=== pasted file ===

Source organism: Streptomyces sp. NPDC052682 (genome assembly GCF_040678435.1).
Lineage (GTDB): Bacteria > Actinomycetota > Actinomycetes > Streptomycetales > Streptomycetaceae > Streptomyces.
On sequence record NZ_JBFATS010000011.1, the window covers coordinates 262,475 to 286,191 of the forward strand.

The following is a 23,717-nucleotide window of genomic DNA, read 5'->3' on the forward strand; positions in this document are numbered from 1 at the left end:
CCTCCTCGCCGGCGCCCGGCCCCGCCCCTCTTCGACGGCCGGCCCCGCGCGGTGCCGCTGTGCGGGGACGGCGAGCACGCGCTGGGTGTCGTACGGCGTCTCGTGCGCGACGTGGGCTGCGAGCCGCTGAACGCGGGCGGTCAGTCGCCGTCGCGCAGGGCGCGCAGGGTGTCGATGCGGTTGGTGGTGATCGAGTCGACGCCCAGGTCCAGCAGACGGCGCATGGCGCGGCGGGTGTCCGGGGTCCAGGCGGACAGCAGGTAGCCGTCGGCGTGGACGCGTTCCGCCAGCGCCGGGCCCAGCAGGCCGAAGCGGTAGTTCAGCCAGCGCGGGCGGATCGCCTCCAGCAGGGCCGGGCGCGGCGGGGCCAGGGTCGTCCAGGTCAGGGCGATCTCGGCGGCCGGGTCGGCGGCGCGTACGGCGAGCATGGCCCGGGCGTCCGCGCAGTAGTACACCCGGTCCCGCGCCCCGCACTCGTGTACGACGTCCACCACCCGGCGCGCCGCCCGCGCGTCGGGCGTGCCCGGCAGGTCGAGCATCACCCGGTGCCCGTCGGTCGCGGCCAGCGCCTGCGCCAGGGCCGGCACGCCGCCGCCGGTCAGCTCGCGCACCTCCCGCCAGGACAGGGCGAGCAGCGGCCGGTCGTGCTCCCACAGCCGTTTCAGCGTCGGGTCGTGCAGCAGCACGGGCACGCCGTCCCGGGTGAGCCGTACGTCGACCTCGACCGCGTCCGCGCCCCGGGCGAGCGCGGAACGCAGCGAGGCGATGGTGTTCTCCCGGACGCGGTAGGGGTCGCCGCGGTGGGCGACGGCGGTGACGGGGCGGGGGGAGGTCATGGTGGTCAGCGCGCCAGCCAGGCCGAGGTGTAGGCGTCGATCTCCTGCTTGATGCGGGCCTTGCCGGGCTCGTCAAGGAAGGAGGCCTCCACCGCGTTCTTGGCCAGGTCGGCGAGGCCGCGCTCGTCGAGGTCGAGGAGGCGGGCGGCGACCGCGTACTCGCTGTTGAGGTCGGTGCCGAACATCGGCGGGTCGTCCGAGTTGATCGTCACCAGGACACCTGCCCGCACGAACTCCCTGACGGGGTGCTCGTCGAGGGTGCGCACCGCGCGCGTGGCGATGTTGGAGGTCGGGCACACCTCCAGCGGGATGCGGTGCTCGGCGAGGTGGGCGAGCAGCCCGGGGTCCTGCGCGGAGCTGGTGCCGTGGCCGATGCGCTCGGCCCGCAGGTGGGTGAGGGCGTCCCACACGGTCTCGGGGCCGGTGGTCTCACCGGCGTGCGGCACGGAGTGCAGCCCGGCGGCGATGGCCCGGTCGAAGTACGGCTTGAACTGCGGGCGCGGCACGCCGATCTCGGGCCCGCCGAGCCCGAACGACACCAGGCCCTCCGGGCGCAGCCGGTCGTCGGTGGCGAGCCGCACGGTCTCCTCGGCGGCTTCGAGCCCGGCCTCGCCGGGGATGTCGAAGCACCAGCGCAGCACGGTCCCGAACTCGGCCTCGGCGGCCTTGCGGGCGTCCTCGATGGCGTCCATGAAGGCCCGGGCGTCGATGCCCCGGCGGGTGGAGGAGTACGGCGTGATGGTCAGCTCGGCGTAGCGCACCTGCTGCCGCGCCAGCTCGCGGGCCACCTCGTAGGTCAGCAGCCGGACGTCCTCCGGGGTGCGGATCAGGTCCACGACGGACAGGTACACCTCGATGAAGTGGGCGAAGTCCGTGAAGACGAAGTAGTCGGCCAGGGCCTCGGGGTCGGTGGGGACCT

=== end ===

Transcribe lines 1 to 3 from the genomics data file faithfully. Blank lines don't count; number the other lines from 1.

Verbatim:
Source organism: Streptomyces sp. NPDC052682 (genome assembly GCF_040678435.1).
Lineage (GTDB): Bacteria > Actinomycetota > Actinomycetes > Streptomycetales > Streptomycetaceae > Streptomyces.
On sequence record NZ_JBFATS010000011.1, the window covers coordinates 262,475 to 286,191 of the forward strand.